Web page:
Related chapters from BP7e: Chapter 4: The Chemistry of Behavior: Neurotransmitters and Neuropharmacology
Related chapters from MM:Chapter 4: The Chemistry of Behavior: Neurotransmitters and Neuropharmacology
Link ID: 11401 - Posted: 03.11.2008

Agricultural workers exposed to high levels of pesticides have a raised risk of brain tumours, research suggests. The French study also indicated a possible higher risk among people who used pesticides on houseplants. All agricultural workers exposed to pesticides had a slightly elevated brain tumour risk, it suggested. But the Occupational and Environmental Medicine study found the risk was more than doubled for those exposed to the highest levels. The risk of a type of central nervous system tumour known as a glioma was particularly heightened among this group - more than three times the risk in the general population. Gliomas are more common in men than women, and the researchers speculate that part of the reason might be that men are more often exposed to pesticides. However, the overall risk of developing a brain tumour remained very low. UK experts said the findings were inconclusive. The findings were based on an analysis of 221 cases of brain tumours by the French Institute of Public Health, Epidemiology and Development. The research took place in the Bordeaux wine-growing region, where 80% of all pesticides used are fungicides. The chemicals are mixed and sprayed in a mist to protect vines from fungal attack. However, the researchers were unable to get specific enough data to pin down exactly which types of pesticide were associated with the development of brain tumours. (C)BBC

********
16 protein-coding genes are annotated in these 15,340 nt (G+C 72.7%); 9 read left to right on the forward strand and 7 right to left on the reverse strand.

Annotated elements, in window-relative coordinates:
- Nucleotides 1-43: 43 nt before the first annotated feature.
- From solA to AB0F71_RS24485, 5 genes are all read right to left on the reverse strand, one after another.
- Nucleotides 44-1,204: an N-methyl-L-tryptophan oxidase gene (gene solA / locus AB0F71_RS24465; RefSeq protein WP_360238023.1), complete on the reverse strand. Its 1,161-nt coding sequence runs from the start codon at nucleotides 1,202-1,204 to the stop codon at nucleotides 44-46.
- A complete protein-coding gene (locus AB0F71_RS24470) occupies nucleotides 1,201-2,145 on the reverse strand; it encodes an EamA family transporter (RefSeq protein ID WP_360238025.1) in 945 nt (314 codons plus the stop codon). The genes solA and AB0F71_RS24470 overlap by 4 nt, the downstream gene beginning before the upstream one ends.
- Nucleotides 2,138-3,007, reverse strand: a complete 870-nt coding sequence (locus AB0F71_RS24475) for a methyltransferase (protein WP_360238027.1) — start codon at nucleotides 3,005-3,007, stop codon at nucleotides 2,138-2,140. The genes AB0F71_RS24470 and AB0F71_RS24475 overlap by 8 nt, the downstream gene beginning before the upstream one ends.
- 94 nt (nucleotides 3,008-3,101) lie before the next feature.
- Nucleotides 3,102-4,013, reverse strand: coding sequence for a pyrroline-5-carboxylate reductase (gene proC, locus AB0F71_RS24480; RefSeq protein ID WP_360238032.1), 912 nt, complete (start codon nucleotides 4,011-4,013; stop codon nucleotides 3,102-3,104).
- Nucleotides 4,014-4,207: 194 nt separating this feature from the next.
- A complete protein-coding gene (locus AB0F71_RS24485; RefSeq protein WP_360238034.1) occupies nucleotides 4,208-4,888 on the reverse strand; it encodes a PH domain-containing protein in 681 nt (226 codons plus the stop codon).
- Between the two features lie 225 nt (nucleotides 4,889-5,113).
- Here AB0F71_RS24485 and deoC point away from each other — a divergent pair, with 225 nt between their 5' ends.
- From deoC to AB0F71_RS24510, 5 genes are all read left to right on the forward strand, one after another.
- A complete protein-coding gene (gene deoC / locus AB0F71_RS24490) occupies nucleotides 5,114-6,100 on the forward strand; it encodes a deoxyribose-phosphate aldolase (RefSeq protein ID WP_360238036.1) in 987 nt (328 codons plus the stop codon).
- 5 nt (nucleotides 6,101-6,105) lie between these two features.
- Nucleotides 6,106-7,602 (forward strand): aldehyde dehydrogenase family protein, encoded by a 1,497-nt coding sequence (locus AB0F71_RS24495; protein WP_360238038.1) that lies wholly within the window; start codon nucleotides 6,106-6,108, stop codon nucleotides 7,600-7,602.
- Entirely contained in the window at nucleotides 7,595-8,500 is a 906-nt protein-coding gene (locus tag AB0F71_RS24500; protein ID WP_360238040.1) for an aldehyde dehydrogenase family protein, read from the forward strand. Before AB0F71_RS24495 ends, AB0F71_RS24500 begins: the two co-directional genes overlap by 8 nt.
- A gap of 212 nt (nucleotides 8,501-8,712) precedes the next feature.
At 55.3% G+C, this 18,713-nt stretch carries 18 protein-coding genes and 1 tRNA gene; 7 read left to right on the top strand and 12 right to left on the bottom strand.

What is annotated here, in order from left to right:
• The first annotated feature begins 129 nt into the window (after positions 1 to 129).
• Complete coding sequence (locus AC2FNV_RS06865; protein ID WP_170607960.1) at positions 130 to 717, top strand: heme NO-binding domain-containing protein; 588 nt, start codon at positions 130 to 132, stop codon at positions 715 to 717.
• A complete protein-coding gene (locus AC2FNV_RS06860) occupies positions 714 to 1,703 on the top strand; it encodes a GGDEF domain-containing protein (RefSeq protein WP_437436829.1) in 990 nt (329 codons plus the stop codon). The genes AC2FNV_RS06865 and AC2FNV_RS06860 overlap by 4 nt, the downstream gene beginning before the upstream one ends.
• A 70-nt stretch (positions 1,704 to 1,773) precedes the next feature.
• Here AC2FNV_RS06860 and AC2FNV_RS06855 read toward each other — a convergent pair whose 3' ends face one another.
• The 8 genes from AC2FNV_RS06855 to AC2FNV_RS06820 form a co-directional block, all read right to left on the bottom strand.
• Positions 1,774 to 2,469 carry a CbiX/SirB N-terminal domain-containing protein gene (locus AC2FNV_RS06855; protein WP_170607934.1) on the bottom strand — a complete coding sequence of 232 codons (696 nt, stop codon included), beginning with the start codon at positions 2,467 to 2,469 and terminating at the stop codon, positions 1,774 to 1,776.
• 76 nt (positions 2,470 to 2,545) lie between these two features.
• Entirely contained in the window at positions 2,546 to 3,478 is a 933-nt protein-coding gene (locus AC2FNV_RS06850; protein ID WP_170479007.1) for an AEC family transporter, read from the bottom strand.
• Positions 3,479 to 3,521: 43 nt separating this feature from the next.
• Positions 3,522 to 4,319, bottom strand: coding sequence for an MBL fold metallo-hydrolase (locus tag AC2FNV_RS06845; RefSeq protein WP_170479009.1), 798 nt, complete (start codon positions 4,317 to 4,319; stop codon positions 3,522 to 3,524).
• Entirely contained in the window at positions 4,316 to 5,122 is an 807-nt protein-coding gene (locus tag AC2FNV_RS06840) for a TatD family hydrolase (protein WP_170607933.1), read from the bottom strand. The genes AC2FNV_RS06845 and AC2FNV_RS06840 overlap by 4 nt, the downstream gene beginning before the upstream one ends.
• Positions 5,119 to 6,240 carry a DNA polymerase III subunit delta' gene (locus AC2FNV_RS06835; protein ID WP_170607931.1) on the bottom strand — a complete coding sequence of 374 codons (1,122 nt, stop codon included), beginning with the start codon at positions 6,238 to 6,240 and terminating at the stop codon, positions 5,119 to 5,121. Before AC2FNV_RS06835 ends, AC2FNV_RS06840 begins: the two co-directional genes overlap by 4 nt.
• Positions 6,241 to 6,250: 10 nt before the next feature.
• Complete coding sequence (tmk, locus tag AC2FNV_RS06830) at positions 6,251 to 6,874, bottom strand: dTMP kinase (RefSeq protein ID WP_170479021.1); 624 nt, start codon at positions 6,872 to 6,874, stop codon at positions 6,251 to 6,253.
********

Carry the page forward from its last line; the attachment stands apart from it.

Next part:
Related chapters from BP7e: Chapter 4: The Chemistry of Behavior: Neurotransmitters and Neuropharmacology; Chapter 11: Motor Control and Plasticity
Related chapters from MM:Chapter 4: The Chemistry of Behavior: Neurotransmitters and Neuropharmacology; Chapter 5: The Sensorimotor System
Link ID: 10375 - Posted: 06.05.2007

Two Howard Hughes Medical Institute research teams working independently have discovered new information about how the botulinum neurotoxin shuts down neurons with deadly efficiency. By providing detailed views of the toxin plugged into its neuronal receptor, the new studies could aid efforts to engineer specialized versions of the powerful neurotoxin that is used to treat a wide array of medical problems. The two groups were led by HHMI investigators Axel Brunger at Stanford University and Edwin Chapman at the University of Wisconsin at Madison. They published their findings December 13, 2006, in advance online publications in the journal Nature. "Botulinum neurotoxins are powerful tools for biologists and find widespread use as therapeutics for the treatment of certain nervous-system diseases," wrote Giampietro Schiavo of the London Research Institute in an accompanying News & Views commentary in Nature. "For these reasons, the papers reported here are of tremendous value." Botulinum neurotoxins are among the most deadly natural toxins in the world. They act by first attaching themselves to receptors on the surface of neurons. The toxins then insinuate an enzyme into the neuron that degrades key proteins required for neurons to communicate with one another. The toxins principally affect muscle-controlling motor neurons activated by the neurotransmitter acetylcholine. They kill by paralyzing the respiratory muscles. There are seven structurally and functionally related botulinum neurotoxins (BoNTs), called serotypes A through G, with each acting in a slightly different manner.

Related chapters from BP7e: Chapter 4: The Chemistry of Behavior: Neurotransmitters and Neuropharmacology
Related chapters from MM:Chapter 4: The Chemistry of Behavior: Neurotransmitters and Neuropharmacology
Link ID: 9747 - Posted: 12.14.2006